Posted on June 22, 2020
Estimated reading time 4 minutes
When the UK locked down, we were advised to work from home wherever possible to stay safe. And while this presented challenges in implementing the IT infrastructure necessary to support a remote workforce – our own support team has even located, provisioned and delivered laptops to our customers’ employees’ homes – most organisations have managed to retain some sense of business-as-usual.
Which begs the question…
Why didn’t tech-enabled businesses opt for full-time remote working before?
Despite remote working being one of the top 5 most important benefits that employees want when looking for a new job, 35% are still not given the option. Why?
Security concerns around remote working
Working in the office, it’s easier for an IT team to wrap a big security blanket around your IT infrastructure. By allowing your employees to work from home it’s only natural that you might feel fearful about how exposed that could leave your organisation. In fact, research shows that the biggest struggle during COVID-19 has been striking the right balance between flexibility and security for remote employees
Many organisations have opted for on-premise models in light of data governance concerns, with remote access being restricted.
Has remote working been an HR issue, not an IT issue? It’s often joked that working from home is an excuse to sit in your PJs all day doing nothing. And while you hope that’s not the case, there may be a tiny element of doubt niggling away at the back of your head – particularly if your employees have the added challenge of home schooling to contend with during the pandemic. But rather than trusting their employees to do the right thing, research from Personnel Today shows that 31% of employers have enforced new processes to check people’s output during COVID-19.
When your business is reliant on teams of people working together, how can they ever communicate and collaborate as effectively when they’re not in the office? Well, your employees might agree with you there – according to a survey, 21% of people who work remotely believe collaboration suffers when they’re removed from the office and find it makes communication with other employees more difficult.
There is no hiding from the fact that remote working calls for a new skill set for communicating effectively. From video conference call etiquette to tips on how to stay connected with IM, the devil is in the detail. For some tips on how we’re staying connected here at Atech, why not check out Russ’ article here.
Lessons learned about remote working
Gartner outlines that 74% of CFOs expect to move several on-site employees to remote working situations permanently post-COVID-19, in a move to cut commercial real estate costs.
With the pandemic and the economy pushing remote working higher up the corporate agenda, placing it front and centre as part of our ‘new normal’, we have to consider the lessons learned from the current situation:
A modern infrastructure protects your operations
We’ve seen a huge rise in the number of cyber-attacks during the pandemic, so it’s understandable that organisations are fearful about adding a remote workforce into the mix. But a report from PwC shows that organisations that have invested in cybersecurity prior to lockdown have faired the best.
By modernising your infrastructure and ensuring your team is fully trained on privacy and security, you can easily enable your remote workforce without compromising security.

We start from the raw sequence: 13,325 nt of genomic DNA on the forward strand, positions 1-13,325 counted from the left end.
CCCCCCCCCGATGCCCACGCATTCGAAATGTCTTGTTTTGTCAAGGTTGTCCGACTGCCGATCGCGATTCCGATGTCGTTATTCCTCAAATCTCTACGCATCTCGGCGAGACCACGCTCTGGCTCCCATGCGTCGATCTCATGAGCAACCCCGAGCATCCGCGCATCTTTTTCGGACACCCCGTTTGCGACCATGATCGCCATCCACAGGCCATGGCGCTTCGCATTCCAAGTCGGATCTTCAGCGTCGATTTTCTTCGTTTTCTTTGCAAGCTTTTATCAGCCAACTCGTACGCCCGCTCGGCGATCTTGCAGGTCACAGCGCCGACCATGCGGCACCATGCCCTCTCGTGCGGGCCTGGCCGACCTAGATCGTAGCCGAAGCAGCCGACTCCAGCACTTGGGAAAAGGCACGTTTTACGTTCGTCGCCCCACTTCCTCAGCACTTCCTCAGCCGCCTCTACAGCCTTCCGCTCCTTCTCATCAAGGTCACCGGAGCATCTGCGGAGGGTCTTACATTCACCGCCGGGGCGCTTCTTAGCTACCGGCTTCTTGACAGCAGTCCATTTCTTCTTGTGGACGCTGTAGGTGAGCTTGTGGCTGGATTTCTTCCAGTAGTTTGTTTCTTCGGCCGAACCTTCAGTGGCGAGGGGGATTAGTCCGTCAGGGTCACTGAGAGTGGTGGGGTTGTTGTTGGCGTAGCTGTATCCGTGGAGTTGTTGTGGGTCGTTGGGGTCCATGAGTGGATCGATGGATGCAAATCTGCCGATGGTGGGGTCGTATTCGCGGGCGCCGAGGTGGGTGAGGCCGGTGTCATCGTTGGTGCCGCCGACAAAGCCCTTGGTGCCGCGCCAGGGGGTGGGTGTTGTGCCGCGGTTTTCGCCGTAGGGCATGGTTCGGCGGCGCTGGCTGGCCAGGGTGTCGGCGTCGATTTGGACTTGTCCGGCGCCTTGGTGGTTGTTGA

By leveraging cloud platforms with native security features you don’t have to compromise on data control. Thanks to data access controls that are tailored to your compliance requirements, you can ensure that the right devices and individuals have access.
What’s the best way to enable and protect your remote workforce?
Book an IT assessment and our specialist team can advise on the best way to secure and protect your remote workforce.
Not sure where to start?
Digital transformation is individual to each organisation. Talk to our team about what you need to deliver the ‘new normal’ and we’ll help create the next version of your business. Think about what digital transformation means to you and talk to us about how you would like to achieve it.
Take a two-stage approach to collaboration
In the first instance, you need the right technology that’s going to enable your organisation to gain the flexibility it needs to support a remote workforce – providing a seamless experience whether your team is working in the office or at home.
But then you need to consider the cultural changes required to adopt a more prominent remote workforce. It’s important to consider that while some people have adapted quickly to the change in work environment, others have struggled. Encourage your team to consciously plan moments for virtual coffees, video after-work drinks and a quiz down The Zoom Arms so they have emotional support too.
How to achieve this
We’ve supported many clients with their digital transformation, creating the operational efficiency and achieving profitable growth to retain their competitiveness in a digital world. Discover the steps to delivering a secure, modern workplace.
Never underestimate the value of support
Making sure that your team feels connected, even when they’re not together, is key to delivering a remote and modern workplace. The last thing you want is stressed employees who feel alone or unable to work because of an IT issue. For you to feel confident about remote working, your team need to feel confident about their tech. They need to know that if something goes wrong they can pick up the phone or raise a ticket and someone like José is going to be there for them.
Support for your remote workers
Stop your team from worrying by making sure they always have the support of a specialist team to overcome their technical challenges and get them back online asap.
See how a managed service could support your remote workers.